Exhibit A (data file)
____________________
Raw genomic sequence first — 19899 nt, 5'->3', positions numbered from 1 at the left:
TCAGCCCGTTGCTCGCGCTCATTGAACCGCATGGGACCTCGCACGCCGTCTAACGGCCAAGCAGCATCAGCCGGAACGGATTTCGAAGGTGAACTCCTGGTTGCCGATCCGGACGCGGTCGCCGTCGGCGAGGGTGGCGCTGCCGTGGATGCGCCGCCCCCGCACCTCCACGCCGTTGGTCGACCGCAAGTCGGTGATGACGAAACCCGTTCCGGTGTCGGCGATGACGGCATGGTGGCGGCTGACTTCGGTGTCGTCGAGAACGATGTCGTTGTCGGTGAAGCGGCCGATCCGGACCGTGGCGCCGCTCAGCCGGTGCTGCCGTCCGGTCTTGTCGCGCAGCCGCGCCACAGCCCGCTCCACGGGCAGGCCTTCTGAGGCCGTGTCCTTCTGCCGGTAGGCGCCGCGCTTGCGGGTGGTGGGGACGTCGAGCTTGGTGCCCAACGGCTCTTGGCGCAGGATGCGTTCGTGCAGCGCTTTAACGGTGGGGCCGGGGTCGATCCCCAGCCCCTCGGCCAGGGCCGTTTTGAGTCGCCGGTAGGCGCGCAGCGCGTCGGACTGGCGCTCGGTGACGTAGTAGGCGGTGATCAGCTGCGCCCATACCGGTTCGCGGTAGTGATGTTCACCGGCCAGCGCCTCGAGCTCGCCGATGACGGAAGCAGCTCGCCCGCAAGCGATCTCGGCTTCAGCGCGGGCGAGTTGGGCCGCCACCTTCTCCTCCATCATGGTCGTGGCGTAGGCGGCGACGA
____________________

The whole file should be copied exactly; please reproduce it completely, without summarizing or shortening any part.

Raw genomic sequence first — 19899 nt, 5'->3', positions numbered from 1 at the left:
TCAGCCCGTTGCTCGCGCTCATTGAACCGCATGGGACCTCGCACGCCGTCTAACGGCCAAGCAGCATCAGCCGGAACGGATTTCGAAGGTGAACTCCTGGTTGCCGATCCGGACGCGGTCGCCGTCGGCGAGGGTGGCGCTGCCGTGGATGCGCCGCCCCCGCACCTCCACGCCGTTGGTCGACCGCAAGTCGGTGATGACGAAACCCGTTCCGGTGTCGGCGATGACGGCATGGTGGCGGCTGACTTCGGTGTCGTCGAGAACGATGTCGTTGTCGGTGAAGCGGCCGATCCGGACCGTGGCGCCGCTCAGCCGGTGCTGCCGTCCGGTCTTGTCGCGCAGCCGCGCCACAGCCCGCTCCACGGGCAGGCCTTCTGAGGCCGTGTCCTTCTGCCGGTAGGCGCCGCGCTTGCGGGTGGTGGGGACGTCGAGCTTGGTGCCCAACGGCTCTTGGCGCAGGATGCGTTCGTGCAGCGCTTTAACGGTGGGGCCGGGGTCGATCCCCAGCCCCTCGGCCAGGGCCGTTTTGAGTCGCCGGTAGGCGCGCAGCGCGTCGGACTGGCGCTCGGTGACGTAGTAGGCGGTGATCAGCTGCGCCCATACCGGTTCGCGGTAGTGATGTTCACCGGCCAGCGCCTCGAGCTCGCCGATGACGGAAGCAGCTCGCCCGCAAGCGATCTCGGCTTCAGCGCGGGCGAGTTGGGCCGCCACCTTCTCCTCCATCATGGTCGTGGCGTAGGCGGCGACGA